Some Aspects of Foamed Bitumen Technology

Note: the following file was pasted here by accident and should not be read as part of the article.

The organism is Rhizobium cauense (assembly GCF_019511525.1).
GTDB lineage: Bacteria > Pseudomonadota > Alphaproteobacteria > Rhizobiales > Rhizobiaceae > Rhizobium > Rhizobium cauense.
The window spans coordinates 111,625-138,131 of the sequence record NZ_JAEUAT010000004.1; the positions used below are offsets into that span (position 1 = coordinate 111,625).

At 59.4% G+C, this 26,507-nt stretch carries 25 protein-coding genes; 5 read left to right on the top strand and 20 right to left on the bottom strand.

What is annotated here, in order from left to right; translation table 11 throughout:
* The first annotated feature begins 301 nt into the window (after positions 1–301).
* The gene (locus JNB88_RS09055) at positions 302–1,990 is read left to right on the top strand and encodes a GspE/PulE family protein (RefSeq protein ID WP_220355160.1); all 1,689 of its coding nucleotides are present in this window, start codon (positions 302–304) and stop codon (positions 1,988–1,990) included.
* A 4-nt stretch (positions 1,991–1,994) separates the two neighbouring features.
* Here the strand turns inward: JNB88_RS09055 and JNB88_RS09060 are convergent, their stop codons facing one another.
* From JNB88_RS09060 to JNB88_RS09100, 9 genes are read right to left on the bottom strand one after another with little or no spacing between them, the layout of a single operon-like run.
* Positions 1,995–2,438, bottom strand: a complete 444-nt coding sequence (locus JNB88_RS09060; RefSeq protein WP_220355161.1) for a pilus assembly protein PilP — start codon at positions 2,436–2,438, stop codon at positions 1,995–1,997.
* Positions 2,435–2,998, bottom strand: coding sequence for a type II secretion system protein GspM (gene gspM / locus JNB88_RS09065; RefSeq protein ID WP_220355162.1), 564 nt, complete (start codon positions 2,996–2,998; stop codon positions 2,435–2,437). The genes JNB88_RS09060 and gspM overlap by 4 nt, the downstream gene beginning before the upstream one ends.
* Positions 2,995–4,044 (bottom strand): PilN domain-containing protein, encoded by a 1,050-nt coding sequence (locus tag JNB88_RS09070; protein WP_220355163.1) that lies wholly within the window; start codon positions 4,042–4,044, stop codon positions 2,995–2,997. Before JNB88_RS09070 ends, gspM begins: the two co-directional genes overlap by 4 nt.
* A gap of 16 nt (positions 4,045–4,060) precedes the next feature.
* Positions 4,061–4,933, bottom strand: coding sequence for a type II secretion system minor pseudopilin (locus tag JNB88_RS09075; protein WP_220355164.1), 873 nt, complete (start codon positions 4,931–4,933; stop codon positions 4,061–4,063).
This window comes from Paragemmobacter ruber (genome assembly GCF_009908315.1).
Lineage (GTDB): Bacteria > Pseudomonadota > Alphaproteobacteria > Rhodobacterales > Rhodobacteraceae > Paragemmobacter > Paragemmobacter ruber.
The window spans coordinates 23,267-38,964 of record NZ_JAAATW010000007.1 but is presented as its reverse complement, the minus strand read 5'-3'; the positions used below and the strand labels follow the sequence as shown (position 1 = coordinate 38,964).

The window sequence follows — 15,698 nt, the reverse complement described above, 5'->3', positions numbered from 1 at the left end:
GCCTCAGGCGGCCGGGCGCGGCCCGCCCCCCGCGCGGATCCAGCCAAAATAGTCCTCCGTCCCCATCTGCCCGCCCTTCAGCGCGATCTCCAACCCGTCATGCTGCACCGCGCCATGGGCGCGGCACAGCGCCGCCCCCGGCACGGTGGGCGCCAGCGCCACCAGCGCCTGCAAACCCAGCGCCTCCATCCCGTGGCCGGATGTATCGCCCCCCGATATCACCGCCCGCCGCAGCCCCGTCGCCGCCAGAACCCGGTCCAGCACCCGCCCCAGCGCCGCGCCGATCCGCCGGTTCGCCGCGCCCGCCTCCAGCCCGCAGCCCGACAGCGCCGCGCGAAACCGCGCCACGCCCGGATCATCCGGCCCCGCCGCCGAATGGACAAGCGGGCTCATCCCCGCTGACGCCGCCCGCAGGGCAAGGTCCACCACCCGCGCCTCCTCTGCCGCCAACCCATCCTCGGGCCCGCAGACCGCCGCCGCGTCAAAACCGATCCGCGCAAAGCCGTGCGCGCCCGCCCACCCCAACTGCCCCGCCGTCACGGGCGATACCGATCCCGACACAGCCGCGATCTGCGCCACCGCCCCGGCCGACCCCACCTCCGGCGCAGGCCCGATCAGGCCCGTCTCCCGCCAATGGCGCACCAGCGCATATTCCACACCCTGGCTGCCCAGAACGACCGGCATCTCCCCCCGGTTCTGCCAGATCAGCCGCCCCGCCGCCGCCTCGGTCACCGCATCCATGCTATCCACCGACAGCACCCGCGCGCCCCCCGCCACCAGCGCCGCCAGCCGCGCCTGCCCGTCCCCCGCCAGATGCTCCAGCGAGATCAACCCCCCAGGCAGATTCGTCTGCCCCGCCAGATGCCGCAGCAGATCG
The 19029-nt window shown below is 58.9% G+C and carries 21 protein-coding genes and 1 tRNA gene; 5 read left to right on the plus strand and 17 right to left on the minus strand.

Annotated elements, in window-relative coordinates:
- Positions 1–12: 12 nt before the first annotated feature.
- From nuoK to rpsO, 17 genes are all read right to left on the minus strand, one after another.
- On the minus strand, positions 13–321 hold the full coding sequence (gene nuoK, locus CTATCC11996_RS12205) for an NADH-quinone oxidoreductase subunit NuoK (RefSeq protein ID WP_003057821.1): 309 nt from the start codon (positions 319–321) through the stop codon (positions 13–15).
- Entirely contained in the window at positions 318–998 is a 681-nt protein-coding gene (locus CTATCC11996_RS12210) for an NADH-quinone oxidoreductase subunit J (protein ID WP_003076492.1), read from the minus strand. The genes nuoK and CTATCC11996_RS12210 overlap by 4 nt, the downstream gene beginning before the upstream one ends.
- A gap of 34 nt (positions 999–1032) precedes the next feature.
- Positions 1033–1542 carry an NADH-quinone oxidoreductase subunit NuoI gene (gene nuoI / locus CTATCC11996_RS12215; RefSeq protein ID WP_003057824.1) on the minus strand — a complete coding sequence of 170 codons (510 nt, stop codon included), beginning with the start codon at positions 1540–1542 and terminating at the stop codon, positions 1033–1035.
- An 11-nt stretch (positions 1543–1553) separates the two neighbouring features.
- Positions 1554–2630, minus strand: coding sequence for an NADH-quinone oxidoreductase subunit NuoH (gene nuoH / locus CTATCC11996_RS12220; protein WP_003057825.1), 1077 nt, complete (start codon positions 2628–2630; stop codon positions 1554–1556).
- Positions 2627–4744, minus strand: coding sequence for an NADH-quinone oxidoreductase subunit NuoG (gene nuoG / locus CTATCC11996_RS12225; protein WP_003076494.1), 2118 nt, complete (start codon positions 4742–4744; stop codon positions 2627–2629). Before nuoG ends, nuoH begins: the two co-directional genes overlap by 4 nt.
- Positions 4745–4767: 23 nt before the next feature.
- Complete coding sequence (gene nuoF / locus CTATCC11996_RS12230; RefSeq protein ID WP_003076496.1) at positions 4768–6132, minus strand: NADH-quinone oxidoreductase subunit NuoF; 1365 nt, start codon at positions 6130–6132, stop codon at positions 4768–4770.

Abstract: Although foamed bitumen has been widely applied in pavement construction some of its aspects are still not yet understood. In this study, some of these aspects including: effects of the foaming process on binder chemistry, characterization of foamed bitumen and development of a rational method to optimize foam characteristics, evaluation of aggregate particle coating within foamed bitumen treated materials, and development of a gyratory compaction procedure for laterite gravels treated with foamed bitumen were addressed. The effects of the foaming process on bitumen chemistry were investigated using Fourier transform infrared spectroscopy techniques. Also, foam characteristics of three binders were established and a rational method to optimize foam characteristics proposed. Aggregate particle coating with foamed bitumen was studied using the concepts of surface energy and Rice density. In addition a gyratory laboratory compaction procedure for laterite gravels treated with foamed bitumen was established using the modified locking concept. Infrared techniques have shown that foaming does not cause any changes in the binder chemistry, suggesting that foaming may be a physical process. Further, foam characteristics are greatly influenced by binder viscosity. Also, the equiviscous temperature seems to produce foam with optimum foam characteristics. Rice density results showed that aggregate size fraction, binder expansion ratio and viscosity influenced aggregate particle coating. Surface energy results revealed that foamed bitumen exhibited better coating attributes than neat bitumen. A new compaction procedure for laterite gravels treated with foamed bitumen based on the modified locking point was developed.
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